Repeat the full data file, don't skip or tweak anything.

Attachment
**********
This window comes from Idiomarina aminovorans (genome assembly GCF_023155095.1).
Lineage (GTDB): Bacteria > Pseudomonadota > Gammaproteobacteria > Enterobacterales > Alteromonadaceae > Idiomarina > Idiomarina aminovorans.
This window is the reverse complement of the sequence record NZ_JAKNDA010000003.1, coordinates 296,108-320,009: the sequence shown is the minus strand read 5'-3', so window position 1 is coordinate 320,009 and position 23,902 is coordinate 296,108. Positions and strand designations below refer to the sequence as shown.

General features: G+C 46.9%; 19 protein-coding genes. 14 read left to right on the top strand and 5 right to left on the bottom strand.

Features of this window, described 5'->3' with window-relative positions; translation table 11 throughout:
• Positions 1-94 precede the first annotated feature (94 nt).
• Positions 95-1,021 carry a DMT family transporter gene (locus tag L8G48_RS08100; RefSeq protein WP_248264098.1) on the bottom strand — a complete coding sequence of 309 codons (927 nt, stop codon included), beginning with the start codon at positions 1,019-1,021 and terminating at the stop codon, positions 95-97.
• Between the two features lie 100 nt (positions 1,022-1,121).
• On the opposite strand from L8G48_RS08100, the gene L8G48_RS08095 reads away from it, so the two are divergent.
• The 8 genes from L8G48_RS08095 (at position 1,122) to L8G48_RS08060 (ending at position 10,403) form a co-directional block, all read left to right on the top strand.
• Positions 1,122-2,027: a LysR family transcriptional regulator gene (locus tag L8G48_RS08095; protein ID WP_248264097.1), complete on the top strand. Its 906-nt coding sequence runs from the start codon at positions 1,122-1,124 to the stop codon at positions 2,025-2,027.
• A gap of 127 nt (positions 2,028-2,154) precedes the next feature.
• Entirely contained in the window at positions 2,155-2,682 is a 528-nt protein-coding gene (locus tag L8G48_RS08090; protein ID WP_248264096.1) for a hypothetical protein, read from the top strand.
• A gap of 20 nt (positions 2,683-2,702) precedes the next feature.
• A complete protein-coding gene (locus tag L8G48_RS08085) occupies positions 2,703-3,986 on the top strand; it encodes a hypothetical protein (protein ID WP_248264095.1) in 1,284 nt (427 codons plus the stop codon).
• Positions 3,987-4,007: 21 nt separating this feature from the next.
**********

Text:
This window comes from Idiomarina aminovorans (genome assembly GCF_023155095.1).
Lineage (GTDB): Bacteria > Pseudomonadota > Gammaproteobacteria > Enterobacterales > Alteromonadaceae > Idiomarina > Idiomarina aminovorans.
This window is the reverse complement of the sequence record NZ_JAKNDA010000003.1, coordinates 296,108-320,009: the sequence shown is the minus strand read 5'-3', so window position 1 is coordinate 320,009 and position 23,902 is coordinate 296,108. Positions and strand designations below refer to the sequence as shown.

General features: G+C 46.9%; 19 protein-coding genes. 14 read left to right on the top strand and 5 right to left on the bottom strand.

Features of this window, described 5'->3' with window-relative positions; translation table 11 throughout:
• Positions 1-94 precede the first annotated feature (94 nt).
• Positions 95-1,021 carry a DMT family transporter gene (locus tag L8G48_RS08100; RefSeq protein WP_248264098.1) on the bottom strand — a complete coding sequence of 309 codons (927 nt, stop codon included), beginning with the start codon at positions 1,019-1,021 and terminating at the stop codon, positions 95-97.
• Between the two features lie 100 nt (positions 1,022-1,121).
• On the opposite strand from L8G48_RS08100, the gene L8G48_RS08095 reads away from it, so the two are divergent.
• The 8 genes from L8G48_RS08095 (at position 1,122) to L8G48_RS08060 (ending at position 10,403) form a co-directional block, all read left to right on the top strand.
• Positions 1,122-2,027: a LysR family transcriptional regulator gene (locus tag L8G48_RS08095; protein ID WP_248264097.1), complete on the top strand. Its 906-nt coding sequence runs from the start codon at positions 1,122-1,124 to the stop codon at positions 2,025-2,027.
• A gap of 127 nt (positions 2,028-2,154) precedes the next feature.
• Entirely contained in the window at positions 2,155-2,682 is a 528-nt protein-coding gene (locus tag L8G48_RS08090; protein ID WP_248264096.1) for a hypothetical protein, read from the top strand.
• A gap of 20 nt (positions 2,683-2,702) precedes the next feature.
• A complete protein-coding gene (locus tag L8G48_RS08085) occupies positions 2,703-3,986 on the top strand; it encodes a hypothetical protein (protein ID WP_248264095.1) in 1,284 nt (427 codons plus the stop codon).
• Positions 3,987-4,007: 21 nt separating this feature from the next.